I haven’t tried this. From what I’ve seen, it doesn’t seem much faster than checking out the normal way. I don’t think it will be around much longer if usage at my local (downtown Bellevue) QFC is any indication.


I’ve also seen this at the Wal-Mart in Mountain View - definitely a cool idea.


who goes to a grocery store anymore? :) I just get mine delivered online. Though I have noticed that many stores( in New Zealand ) have global lines. Also with many grocery stores they have 3 independent ways of getting groceries, the classic find a Q you think is best to get a checkout person. Join a global Q for 12 items or less, or join a global Q for self checkout.


Where I live it would cost a fortune to get grocery produce delivered to my home. Alternatively I could drive all the way to the post office.. which happens to be where there are lots of grocery stores anyway. And if I need milk or cream today, then there's not much help in ordering online.. it would take days. So I think I'll continue to limit my online shopping to electronic parts and the like.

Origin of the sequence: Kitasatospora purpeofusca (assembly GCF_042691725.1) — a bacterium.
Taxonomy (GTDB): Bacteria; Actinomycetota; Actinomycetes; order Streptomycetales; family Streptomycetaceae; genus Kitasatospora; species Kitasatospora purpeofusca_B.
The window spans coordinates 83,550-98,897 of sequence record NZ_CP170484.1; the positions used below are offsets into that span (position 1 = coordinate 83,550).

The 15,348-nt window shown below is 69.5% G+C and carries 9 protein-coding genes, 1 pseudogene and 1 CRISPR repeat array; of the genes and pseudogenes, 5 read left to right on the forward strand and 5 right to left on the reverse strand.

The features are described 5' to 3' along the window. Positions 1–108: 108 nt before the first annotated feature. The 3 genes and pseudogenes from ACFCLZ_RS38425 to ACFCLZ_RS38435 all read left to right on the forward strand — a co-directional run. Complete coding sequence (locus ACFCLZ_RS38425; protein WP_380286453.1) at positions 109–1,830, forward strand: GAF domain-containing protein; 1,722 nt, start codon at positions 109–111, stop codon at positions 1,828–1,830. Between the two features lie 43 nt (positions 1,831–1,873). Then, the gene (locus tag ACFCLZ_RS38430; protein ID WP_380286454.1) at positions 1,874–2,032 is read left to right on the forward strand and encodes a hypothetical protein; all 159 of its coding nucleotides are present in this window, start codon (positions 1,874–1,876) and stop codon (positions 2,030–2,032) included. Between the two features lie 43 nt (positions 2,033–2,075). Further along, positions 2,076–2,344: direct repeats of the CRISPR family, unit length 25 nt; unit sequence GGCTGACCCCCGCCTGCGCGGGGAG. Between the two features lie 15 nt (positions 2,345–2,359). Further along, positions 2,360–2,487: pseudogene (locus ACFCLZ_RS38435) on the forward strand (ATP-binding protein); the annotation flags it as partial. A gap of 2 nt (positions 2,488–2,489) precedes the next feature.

I thought it hardly took any extra charges to deliver to your address, atleast that's how it is in my country, only it might take about a day, since the home delivery grocers run a route and deliver to you as per their schedule though you can choose among the available slots.


Ok you meant delivery directly from the grocery store.. in that case, that's how it used to be in the distant past - you could call in, and they would send their driver with the grocery. The last shop that did that kept the practice up for their elderly customers (and only those) for some additional years, but then eventually had to stop. It's way too expensive to pay a driver to do that.